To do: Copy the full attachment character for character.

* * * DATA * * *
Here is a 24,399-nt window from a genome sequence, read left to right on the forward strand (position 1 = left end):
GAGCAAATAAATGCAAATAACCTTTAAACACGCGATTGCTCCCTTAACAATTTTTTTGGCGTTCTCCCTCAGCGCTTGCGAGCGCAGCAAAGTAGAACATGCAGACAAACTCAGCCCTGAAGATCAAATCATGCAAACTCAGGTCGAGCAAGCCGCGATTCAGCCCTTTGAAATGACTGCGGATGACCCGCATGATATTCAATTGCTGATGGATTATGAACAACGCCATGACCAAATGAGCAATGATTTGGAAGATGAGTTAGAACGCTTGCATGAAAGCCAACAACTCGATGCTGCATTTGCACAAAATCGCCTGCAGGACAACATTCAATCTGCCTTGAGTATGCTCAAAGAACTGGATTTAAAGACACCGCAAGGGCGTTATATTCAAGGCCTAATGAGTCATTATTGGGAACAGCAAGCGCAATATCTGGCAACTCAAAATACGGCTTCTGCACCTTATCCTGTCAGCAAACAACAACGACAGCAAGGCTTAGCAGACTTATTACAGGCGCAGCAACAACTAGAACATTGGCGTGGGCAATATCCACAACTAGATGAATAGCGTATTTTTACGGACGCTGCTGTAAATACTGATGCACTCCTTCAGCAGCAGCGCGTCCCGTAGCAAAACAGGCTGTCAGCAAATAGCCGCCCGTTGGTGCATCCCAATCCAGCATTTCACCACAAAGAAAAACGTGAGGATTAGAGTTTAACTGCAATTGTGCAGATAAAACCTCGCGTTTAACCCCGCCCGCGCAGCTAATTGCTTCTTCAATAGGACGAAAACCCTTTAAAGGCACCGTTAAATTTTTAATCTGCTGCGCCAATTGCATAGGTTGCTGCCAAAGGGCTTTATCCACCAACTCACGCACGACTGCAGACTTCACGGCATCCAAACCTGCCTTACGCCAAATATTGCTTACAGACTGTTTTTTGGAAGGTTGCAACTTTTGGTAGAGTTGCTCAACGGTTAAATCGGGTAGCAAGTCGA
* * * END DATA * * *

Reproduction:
Here is a 24,399-nt window from a genome sequence, read left to right on the forward strand (position 1 = left end):
GAGCAAATAAATGCAAATAACCTTTAAACACGCGATTGCTCCCTTAACAATTTTTTTGGCGTTCTCCCTCAGCGCTTGCGAGCGCAGCAAAGTAGAACATGCAGACAAACTCAGCCCTGAAGATCAAATCATGCAAACTCAGGTCGAGCAAGCCGCGATTCAGCCCTTTGAAATGACTGCGGATGACCCGCATGATATTCAATTGCTGATGGATTATGAACAACGCCATGACCAAATGAGCAATGATTTGGAAGATGAGTTAGAACGCTTGCATGAAAGCCAACAACTCGATGCTGCATTTGCACAAAATCGCCTGCAGGACAACATTCAATCTGCCTTGAGTATGCTCAAAGAACTGGATTTAAAGACACCGCAAGGGCGTTATATTCAAGGCCTAATGAGTCATTATTGGGAACAGCAAGCGCAATATCTGGCAACTCAAAATACGGCTTCTGCACCTTATCCTGTCAGCAAACAACAACGACAGCAAGGCTTAGCAGACTTATTACAGGCGCAGCAACAACTAGAACATTGGCGTGGGCAATATCCACAACTAGATGAATAGCGTATTTTTACGGACGCTGCTGTAAATACTGATGCACTCCTTCAGCAGCAGCGCGTCCCGTAGCAAAACAGGCTGTCAGCAAATAGCCGCCCGTTGGTGCATCCCAATCCAGCATTTCACCACAAAGAAAAACGTGAGGATTAGAGTTTAACTGCAATTGTGCAGATAAAACCTCGCGTTTAACCCCGCCCGCGCAGCTAATTGCTTCTTCAATAGGACGAAAACCCTTTAAAGGCACCGTTAAATTTTTAATCTGCTGCGCCAATTGCATAGGTTGCTGCCAAAGGGCTTTATCCACCAACTCACGCACGACTGCAGACTTCACGGCATCCAAACCTGCCTTACGCCAAATATTGCTTACAGACTGTTTTTTGGAAGGTTGCAACTTTTGGTAGAGTTGCTCAACGGTTAAATCGGGTAGCAAGTCGA